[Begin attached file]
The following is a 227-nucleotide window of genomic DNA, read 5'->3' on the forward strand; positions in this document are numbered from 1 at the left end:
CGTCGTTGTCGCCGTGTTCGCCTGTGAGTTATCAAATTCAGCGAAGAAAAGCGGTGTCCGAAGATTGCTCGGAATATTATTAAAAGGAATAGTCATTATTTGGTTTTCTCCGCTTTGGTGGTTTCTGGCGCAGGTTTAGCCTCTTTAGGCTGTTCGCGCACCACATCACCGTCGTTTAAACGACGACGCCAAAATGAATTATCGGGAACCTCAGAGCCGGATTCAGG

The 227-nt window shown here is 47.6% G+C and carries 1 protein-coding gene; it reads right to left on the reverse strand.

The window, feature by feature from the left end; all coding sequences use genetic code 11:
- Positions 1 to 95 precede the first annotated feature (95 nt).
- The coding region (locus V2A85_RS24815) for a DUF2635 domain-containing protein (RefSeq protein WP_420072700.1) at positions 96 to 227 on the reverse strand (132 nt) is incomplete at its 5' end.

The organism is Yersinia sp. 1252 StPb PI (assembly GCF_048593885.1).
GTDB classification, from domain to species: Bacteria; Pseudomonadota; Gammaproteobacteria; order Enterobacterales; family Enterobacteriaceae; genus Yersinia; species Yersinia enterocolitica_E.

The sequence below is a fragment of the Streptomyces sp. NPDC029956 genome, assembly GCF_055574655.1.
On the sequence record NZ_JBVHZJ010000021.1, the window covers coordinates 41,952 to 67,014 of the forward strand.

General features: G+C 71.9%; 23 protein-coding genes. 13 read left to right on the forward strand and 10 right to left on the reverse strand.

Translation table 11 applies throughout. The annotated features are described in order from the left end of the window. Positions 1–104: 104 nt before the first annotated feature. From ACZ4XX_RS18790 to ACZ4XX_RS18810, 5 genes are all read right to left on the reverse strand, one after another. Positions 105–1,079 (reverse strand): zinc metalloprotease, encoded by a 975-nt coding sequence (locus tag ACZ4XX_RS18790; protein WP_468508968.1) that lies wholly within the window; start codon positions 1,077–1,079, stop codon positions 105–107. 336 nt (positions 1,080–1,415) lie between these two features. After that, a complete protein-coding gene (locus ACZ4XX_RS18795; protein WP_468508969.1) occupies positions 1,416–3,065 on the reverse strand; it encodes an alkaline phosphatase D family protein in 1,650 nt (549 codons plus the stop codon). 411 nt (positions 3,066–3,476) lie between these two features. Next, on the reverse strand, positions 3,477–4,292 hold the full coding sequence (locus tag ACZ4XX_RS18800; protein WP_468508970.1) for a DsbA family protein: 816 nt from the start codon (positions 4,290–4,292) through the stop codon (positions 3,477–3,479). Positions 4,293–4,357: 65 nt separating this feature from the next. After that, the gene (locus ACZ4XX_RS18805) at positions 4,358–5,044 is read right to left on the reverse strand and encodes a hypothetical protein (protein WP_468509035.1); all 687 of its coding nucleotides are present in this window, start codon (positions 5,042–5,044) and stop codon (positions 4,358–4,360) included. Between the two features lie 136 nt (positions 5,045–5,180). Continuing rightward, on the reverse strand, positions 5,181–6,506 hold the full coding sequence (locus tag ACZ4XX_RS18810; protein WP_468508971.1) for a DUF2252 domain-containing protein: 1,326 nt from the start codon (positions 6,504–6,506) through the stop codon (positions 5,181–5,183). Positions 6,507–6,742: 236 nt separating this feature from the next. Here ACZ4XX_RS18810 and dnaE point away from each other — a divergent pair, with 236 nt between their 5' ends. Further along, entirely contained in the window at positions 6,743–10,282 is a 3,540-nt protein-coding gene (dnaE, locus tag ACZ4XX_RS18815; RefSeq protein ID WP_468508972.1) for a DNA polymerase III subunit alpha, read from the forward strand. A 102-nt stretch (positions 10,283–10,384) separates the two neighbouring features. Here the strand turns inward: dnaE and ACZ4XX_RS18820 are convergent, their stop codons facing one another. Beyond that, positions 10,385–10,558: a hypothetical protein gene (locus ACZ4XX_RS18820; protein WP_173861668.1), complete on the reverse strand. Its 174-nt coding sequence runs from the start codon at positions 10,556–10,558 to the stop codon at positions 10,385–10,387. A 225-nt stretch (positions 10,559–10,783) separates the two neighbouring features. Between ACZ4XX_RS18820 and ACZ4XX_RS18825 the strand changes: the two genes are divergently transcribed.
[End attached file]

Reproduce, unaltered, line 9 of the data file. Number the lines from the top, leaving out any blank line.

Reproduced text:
The sequence below is a fragment of the Streptomyces sp. NPDC029956 genome, assembly GCF_055574655.1.